Strange neighbors: Bangkok’s Red Light District & Little Arabia
Bangkok’s famous red light district, bars full of western men and Thai ladies, is just off Sukhumvit Road, in the upper area of Soi 4. Ironically, this naughty industry borders directly on “Little Arabia” in Soi 3. The shops, hotels and restaurants there are almost exclusively frequented by the many tourists from Islamic countries. The majority seems to be from the Gulf States though. For whatever reason, many stay in the hotels and apartments blocks on Soi 4. So every day ladies covered in black from head to toe, usually accompanied by a male, shuffle past go-go bars and the clientele / staff that comes with such businesses.
This strange coexistence seems to function without the slightest friction, since the two parties basically ignore each other. It further seems that the incredible tolerance of the Thai plays a tremendous part in keeping such diverse groups content. A shop assistant or waitress would give the same attention to a lady covered in a Burka, a European family or a Thai girl in the company of a foreigner. They all get the same smile and no sneers or eye-rolling, as we would expect to happen in Europe. There, everybody would have an opinion when confronted with such a mixed crowd.
We found this wild mix particularly interesting because of the many subgroups we found in each “culture”…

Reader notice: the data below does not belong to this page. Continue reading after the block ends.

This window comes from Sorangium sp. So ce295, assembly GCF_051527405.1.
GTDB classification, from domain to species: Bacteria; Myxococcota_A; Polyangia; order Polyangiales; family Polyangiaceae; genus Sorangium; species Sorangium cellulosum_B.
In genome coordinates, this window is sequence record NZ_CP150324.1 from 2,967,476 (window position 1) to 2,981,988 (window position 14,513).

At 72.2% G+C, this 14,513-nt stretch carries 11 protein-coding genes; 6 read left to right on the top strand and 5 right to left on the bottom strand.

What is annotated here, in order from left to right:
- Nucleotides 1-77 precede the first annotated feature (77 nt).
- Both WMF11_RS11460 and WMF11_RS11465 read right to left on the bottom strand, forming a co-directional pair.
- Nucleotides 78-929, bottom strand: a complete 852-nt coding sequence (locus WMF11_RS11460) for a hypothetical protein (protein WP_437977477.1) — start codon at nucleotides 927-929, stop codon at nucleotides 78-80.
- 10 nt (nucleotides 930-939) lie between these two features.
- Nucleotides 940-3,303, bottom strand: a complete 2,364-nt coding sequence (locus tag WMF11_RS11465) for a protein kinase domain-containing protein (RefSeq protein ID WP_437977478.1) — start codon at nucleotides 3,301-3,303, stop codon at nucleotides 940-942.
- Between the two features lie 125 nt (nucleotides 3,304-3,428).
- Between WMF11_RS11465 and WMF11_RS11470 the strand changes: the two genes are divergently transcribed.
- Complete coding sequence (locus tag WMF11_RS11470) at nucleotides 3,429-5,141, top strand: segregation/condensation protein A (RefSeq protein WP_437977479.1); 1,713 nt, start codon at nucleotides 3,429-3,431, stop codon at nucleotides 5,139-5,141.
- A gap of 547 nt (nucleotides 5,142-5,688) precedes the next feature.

The “Nana Entertainment Center”, only 10 minutes away from our hotel, is probably the place that fulfils all the wild images one associates with sex tourism. But a Thai woman in the company of a westerner does not necessarily have to be a prostitute that is once taken to a hotel room. Many Thai women seem to “escort” their “Falang” throughout his entire holiday in Thailand, traveling with him to beach resorts or strolling through shopping centers together. Of course, often the men involved mirror the stereotype we all have of “sex tourists”: unkempt, chubby, elderly men. But many are rather young, in their 20s or 30s, handsome and well-groomed. When you see them strolling hand in hand or dining in expensive restaurants, it could easily be just a “normal” couple.
And there are the fruits of such encounters as described above. We saw quite a few families that visited Thailand, who met there years ago under whatever circumstances. Most have children and often the grandparents from Holland, the UK, or from wherever, accompany them on this holiday.
Tourists staying in Little Arabia and beyond are equally diverse. Women completely covered in black, face veiled and hands covered in gloves are one extreme, a rare one. The majority is dressed in black overcoats and black head scarves. Others sport a more vibrant outfit: beautifully adorned coats, multi-colored head-scarves that might even reveal a few strains of hair. The most “liberal” appearance would be jeans, a long sleeved shirt and a colored head scarf sitting way back on hair piled up high.
We figured these differences had a lot to do with the values of the individual family, but also the country they came from. The husbands, brothers or sons are uniformly dressed in western clothes: shorts, T-shirts, flip-flops, baseball cap. Traditional dress codes seem to be exclusively for women under the pretext of so called religious beliefs.
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